I spoke to the teacher about a few incidents while the mean comments continued—a nameless rage with no particular focus. But I was surprised about Brian’s perseverance. When I was in elementary school, two classmates taunted me about my Jewish heritage. My mom talked to the teacher, who talked to the parents of the kids. Those kids never spoke to me again during our 12 shared years of public education but the teasing stopped immediately.
I told Julianna not to exclude Brian from play—that would only hurt his feelings and make the antisocial behavior worse. I wanted her to try and make him feel included, and understand correct school behavior. Perhaps if we were nice to him, he would stop what he was doing, or just go away.
Julianna tried out my approach, and it worked for a day or two. But soon after, I was waiting to pick up Julianna when the principal walked over toward me. At first I thought she was making conversation, but as the kids went to sit on their designated bench and awaited their release, she told me about a “little incident” involving my daughter and a female accomplice.
“Julianna and another girl wrote a note and passed it to a boy. Can you spare 10 minutes to talk?”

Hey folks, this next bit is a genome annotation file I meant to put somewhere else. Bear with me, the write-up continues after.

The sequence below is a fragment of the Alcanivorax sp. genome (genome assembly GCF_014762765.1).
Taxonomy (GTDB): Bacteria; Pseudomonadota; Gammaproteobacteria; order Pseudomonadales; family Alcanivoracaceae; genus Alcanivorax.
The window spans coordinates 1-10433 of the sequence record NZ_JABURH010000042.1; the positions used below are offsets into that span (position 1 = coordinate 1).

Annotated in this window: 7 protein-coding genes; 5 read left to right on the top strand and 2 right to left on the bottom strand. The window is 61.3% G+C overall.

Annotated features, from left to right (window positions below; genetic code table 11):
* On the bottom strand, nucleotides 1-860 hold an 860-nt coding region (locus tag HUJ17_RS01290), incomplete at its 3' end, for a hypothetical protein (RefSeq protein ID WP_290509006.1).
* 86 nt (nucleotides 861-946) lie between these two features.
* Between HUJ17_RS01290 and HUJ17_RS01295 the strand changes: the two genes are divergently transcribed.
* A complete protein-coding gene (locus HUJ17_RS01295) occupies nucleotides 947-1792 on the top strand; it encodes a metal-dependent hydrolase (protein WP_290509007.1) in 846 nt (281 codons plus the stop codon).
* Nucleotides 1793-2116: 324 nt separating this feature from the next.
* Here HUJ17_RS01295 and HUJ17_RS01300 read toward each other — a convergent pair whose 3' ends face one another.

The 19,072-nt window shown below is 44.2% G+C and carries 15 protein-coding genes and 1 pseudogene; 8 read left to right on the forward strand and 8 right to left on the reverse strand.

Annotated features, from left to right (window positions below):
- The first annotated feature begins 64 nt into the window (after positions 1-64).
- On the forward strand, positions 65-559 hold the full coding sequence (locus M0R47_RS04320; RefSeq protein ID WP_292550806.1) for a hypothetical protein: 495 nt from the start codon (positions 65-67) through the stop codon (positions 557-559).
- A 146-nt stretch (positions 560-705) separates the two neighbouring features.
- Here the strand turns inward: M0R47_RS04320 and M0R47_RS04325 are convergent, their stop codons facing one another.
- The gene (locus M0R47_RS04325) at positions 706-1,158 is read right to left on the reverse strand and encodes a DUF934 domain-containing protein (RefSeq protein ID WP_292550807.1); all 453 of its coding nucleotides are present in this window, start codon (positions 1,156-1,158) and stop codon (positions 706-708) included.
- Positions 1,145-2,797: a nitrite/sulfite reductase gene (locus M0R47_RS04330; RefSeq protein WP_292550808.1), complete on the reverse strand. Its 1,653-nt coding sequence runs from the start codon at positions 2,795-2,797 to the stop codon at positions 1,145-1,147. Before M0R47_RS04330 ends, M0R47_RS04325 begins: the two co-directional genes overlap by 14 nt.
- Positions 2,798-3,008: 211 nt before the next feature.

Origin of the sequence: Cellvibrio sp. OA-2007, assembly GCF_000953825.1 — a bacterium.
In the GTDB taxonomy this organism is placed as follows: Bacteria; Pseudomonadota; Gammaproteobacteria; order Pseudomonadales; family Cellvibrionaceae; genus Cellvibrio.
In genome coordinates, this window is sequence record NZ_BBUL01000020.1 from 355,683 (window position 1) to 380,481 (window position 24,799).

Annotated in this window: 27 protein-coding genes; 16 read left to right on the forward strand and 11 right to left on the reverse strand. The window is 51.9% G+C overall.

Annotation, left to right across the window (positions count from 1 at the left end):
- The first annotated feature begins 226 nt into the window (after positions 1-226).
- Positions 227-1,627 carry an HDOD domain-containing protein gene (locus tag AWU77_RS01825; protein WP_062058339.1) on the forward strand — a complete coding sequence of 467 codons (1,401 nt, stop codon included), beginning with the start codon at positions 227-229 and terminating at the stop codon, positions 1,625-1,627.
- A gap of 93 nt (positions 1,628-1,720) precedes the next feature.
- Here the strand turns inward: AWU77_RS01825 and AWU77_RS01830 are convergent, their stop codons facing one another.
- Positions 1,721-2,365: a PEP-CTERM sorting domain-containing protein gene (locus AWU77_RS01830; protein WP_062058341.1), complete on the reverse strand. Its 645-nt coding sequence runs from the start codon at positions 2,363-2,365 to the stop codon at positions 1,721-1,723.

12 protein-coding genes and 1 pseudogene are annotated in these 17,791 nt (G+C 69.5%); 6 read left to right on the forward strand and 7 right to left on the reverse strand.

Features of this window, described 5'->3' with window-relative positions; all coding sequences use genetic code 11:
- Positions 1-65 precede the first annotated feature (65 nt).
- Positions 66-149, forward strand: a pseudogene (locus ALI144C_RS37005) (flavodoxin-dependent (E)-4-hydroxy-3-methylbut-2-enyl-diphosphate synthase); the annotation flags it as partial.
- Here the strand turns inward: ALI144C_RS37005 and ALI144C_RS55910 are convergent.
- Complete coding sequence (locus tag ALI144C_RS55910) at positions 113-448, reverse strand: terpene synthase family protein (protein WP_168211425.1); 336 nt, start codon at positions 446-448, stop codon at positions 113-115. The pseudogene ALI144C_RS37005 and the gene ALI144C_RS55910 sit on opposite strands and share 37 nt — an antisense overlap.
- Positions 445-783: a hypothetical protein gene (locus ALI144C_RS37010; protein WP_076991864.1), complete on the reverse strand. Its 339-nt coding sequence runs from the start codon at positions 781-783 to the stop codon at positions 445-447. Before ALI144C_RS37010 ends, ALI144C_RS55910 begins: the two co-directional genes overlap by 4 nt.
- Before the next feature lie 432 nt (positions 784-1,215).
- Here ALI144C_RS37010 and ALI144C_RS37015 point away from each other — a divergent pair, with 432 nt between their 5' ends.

The other girl was in her mother’s arms sobbing. Julianna took my hand and kept her head up as she walked into the office. I sat down and saw the note.
“Julianna and Samantha thinc you are meen.”
Underneath the sentence was a drawing of the two girls in pink dresses holding hands. The girls had spent their entire “exploration time” sounding out the prose. They used their best handwriting and measured out a finger space between each word. Now the product of their hard work sat on a clipboard as evidence.
I wanted to reach across the desk and grab the note. I wanted to keep it, tape it into her baby book, take a photo of it and post it on Facebook.
On the one hand I was appalled that I was sitting in the principal’s office. The other part of me—the writer and mom who wants my daughter to stand up for herself—was thrilled.
She had found her voice, and she would no longer be ignored. She wanted help with this boy—needed help with this boy—and I saw the look of relief that she was finally going to get it.
Since Julianna was a toddler she’s known that her parents are writers. She knows I’ve written about environmental health hazards, crooked politicians, immoral landlords. Each story is my way of correcting or addressing a wrong. Now she’d set pencil to paper and gotten the attention of the most powerful woman in the school.
The principal asked Julianna some questions about what happened during the day.
Q: Did Brian tell you he didn’t like your glasses?
Q: Did he call you mean and did you tell him to stop?
Q: Did you tell a teacher?
Q: Did the behavior continue, even after the teacher intervened?